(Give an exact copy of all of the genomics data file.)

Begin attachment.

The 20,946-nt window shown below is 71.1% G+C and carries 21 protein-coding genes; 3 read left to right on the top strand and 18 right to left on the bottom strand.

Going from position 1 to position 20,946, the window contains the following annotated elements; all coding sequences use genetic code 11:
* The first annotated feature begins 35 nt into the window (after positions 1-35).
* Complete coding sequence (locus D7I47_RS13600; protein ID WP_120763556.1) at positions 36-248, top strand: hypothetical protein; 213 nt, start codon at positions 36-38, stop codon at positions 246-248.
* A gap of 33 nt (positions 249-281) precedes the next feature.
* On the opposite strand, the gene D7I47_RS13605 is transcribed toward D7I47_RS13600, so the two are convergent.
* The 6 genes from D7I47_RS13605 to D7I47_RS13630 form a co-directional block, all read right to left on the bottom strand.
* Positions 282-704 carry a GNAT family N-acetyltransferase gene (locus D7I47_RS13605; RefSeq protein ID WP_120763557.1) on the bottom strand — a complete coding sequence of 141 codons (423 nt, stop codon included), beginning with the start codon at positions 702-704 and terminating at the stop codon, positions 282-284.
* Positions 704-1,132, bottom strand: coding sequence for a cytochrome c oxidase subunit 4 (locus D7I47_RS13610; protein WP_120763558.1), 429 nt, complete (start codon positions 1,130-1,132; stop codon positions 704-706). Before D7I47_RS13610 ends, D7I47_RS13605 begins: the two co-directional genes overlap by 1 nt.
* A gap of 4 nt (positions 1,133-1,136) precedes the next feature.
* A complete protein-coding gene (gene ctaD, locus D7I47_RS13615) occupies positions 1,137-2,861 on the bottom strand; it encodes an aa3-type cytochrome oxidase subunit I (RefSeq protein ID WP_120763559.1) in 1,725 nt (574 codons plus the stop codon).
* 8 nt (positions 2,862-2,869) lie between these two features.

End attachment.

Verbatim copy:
The 20,946-nt window shown below is 71.1% G+C and carries 21 protein-coding genes; 3 read left to right on the top strand and 18 right to left on the bottom strand.

Going from position 1 to position 20,946, the window contains the following annotated elements; all coding sequences use genetic code 11:
* The first annotated feature begins 35 nt into the window (after positions 1-35).
* Complete coding sequence (locus D7I47_RS13600; protein ID WP_120763556.1) at positions 36-248, top strand: hypothetical protein; 213 nt, start codon at positions 36-38, stop codon at positions 246-248.
* A gap of 33 nt (positions 249-281) precedes the next feature.
* On the opposite strand, the gene D7I47_RS13605 is transcribed toward D7I47_RS13600, so the two are convergent.
* The 6 genes from D7I47_RS13605 to D7I47_RS13630 form a co-directional block, all read right to left on the bottom strand.
* Positions 282-704 carry a GNAT family N-acetyltransferase gene (locus D7I47_RS13605; RefSeq protein ID WP_120763557.1) on the bottom strand — a complete coding sequence of 141 codons (423 nt, stop codon included), beginning with the start codon at positions 702-704 and terminating at the stop codon, positions 282-284.
* Positions 704-1,132, bottom strand: coding sequence for a cytochrome c oxidase subunit 4 (locus D7I47_RS13610; protein WP_120763558.1), 429 nt, complete (start codon positions 1,130-1,132; stop codon positions 704-706). Before D7I47_RS13610 ends, D7I47_RS13605 begins: the two co-directional genes overlap by 1 nt.
* A gap of 4 nt (positions 1,133-1,136) precedes the next feature.
* A complete protein-coding gene (gene ctaD, locus D7I47_RS13615) occupies positions 1,137-2,861 on the bottom strand; it encodes an aa3-type cytochrome oxidase subunit I (RefSeq protein ID WP_120763559.1) in 1,725 nt (574 codons plus the stop codon).
* 8 nt (positions 2,862-2,869) lie between these two features.